Against Kiel, Bayern deployed Niklas Sule and Lucas Hernandez as center-halves, the so-called best possible pairing. The same duo was also present in DFB Supercup. Did it stop Bayern from conceding in both of the games? No. Moral of the story: Before we single out players like Pavard or Alaba, remember that they are doing a ton of important stuff and they are not solely responsible for the ongoing issues.
German reporters like Raimund Hinko are applauding the club for “setting an example” for other players with their handling of Alaba’s contractual negotiations. I’m not implying we should cave in to his agent’s alleged demands. But I respectfully disagree that it has been an exemplary act. Goretzka, Sule and Gnabry aren’t even halfway through to achieving the kind of legacy Alaba has built at Bayern. If anything, the German trio’s contract situation can be considered akin to the series of extensions we had back in 2015. If Alaba is demanding to be in the top bracket, that is partly because he has contributed no less than then the rest in the past decade.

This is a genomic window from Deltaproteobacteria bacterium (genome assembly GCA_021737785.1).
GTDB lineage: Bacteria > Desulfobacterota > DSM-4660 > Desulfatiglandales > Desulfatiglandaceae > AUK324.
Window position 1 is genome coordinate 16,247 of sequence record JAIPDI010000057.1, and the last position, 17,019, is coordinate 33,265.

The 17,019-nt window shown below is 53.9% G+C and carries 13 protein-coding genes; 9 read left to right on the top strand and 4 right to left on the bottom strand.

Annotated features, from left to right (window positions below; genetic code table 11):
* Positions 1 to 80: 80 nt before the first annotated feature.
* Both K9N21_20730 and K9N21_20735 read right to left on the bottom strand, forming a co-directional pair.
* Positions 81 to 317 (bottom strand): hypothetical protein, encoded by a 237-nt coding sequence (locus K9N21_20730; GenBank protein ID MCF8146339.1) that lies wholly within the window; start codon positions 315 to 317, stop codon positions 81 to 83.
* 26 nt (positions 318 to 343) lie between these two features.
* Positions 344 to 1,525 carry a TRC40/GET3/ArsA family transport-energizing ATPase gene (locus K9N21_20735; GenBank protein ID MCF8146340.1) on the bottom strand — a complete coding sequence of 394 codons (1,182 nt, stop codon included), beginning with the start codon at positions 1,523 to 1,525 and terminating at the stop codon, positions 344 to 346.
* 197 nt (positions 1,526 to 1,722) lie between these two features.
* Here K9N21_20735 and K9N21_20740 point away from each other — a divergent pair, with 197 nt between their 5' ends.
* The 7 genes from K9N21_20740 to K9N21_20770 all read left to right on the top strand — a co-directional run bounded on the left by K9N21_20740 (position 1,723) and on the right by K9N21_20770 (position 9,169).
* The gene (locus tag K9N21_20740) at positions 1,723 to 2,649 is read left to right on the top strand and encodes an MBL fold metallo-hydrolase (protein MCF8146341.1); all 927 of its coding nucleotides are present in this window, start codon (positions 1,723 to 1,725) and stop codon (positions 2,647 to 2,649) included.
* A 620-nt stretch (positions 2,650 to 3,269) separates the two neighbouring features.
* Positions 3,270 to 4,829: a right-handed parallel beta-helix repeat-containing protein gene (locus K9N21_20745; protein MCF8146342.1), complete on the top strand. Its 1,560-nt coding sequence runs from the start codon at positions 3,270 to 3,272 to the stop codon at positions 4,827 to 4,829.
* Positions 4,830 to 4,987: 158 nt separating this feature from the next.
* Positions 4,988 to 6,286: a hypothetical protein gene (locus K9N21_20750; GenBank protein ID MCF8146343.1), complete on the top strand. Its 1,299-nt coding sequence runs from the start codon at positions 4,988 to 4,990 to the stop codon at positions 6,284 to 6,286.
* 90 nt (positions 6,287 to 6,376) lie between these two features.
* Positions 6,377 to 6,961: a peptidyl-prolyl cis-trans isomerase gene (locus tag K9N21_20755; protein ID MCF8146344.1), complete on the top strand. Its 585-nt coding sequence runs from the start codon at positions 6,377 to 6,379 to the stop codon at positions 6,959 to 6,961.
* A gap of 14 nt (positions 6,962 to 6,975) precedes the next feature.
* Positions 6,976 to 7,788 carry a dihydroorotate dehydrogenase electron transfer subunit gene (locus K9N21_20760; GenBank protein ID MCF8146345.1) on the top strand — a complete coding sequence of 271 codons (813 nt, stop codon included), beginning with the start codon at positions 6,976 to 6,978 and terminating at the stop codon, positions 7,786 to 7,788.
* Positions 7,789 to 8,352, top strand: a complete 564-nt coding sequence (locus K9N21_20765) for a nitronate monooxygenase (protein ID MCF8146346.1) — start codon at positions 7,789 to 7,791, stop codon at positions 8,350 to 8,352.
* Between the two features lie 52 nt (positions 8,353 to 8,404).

As for potential replacements, they aren’t going to be cheap, either. Take Dayot Upamecano, a player with a reported release clause of €42m. Considering competition from English clubs and paying in line with the market, we’re talking about an overall transfer costing upwards of €60 million (including wages). If your aim is to decrease average squad age, offload Boateng. It’s not like he is on an inexpensive payroll.
We are witnessing how losing a core player like Thiago is affecting us. Is it really worth disturbing the Alaba-Flick equilibrium? Bayern Munich should aim for success by capitalizing on Mullewandowski’s prime, not create mini-transition phases in the squad by offloading the coach’s defensive-chief.
In the end, I’ll answer the initial questions once again:
You aim to win a treble? Get a manager like Flick.
If you plan to build a dynasty with that coach? Let him work with his protégés.